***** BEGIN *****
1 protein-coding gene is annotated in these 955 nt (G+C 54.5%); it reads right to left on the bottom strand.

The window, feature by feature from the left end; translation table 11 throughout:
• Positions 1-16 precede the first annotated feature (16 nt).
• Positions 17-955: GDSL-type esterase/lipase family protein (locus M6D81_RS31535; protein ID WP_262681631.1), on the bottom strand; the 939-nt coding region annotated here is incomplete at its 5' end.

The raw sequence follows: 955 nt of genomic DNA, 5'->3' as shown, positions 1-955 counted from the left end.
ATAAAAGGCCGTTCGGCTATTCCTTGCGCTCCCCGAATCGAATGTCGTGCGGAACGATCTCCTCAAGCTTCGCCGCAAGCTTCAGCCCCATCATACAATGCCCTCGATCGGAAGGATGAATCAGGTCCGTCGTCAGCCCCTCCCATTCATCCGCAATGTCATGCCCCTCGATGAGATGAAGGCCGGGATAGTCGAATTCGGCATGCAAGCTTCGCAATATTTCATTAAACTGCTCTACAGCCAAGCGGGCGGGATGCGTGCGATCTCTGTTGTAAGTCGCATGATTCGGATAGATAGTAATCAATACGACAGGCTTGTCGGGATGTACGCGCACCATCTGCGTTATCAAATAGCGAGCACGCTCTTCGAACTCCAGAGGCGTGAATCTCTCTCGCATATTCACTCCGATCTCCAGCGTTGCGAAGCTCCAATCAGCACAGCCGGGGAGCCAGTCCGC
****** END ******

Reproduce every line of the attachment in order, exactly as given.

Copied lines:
1 protein-coding gene is annotated in these 955 nt (G+C 54.5%); it reads right to left on the bottom strand.

The window, feature by feature from the left end; translation table 11 throughout:
• Positions 1-16 precede the first annotated feature (16 nt).
• Positions 17-955: GDSL-type esterase/lipase family protein (locus M6D81_RS31535; protein ID WP_262681631.1), on the bottom strand; the 939-nt coding region annotated here is incomplete at its 5' end.

The raw sequence follows: 955 nt of genomic DNA, 5'->3' as shown, positions 1-955 counted from the left end.
ATAAAAGGCCGTTCGGCTATTCCTTGCGCTCCCCGAATCGAATGTCGTGCGGAACGATCTCCTCAAGCTTCGCCGCAAGCTTCAGCCCCATCATACAATGCCCTCGATCGGAAGGATGAATCAGGTCCGTCGTCAGCCCCTCCCATTCATCCGCAATGTCATGCCCCTCGATGAGATGAAGGCCGGGATAGTCGAATTCGGCATGCAAGCTTCGCAATATTTCATTAAACTGCTCTACAGCCAAGCGGGCGGGATGCGTGCGATCTCTGTTGTAAGTCGCATGATTCGGATAGATAGTAATCAATACGACAGGCTTGTCGGGATGTACGCGCACCATCTGCGTTATCAAATAGCGAGCACGCTCTTCGAACTCCAGAGGCGTGAATCTCTCTCGCATATTCACTCCGATCTCCAGCGTTGCGAAGCTCCAATCAGCACAGCCGGGGAGCCAGTCCGC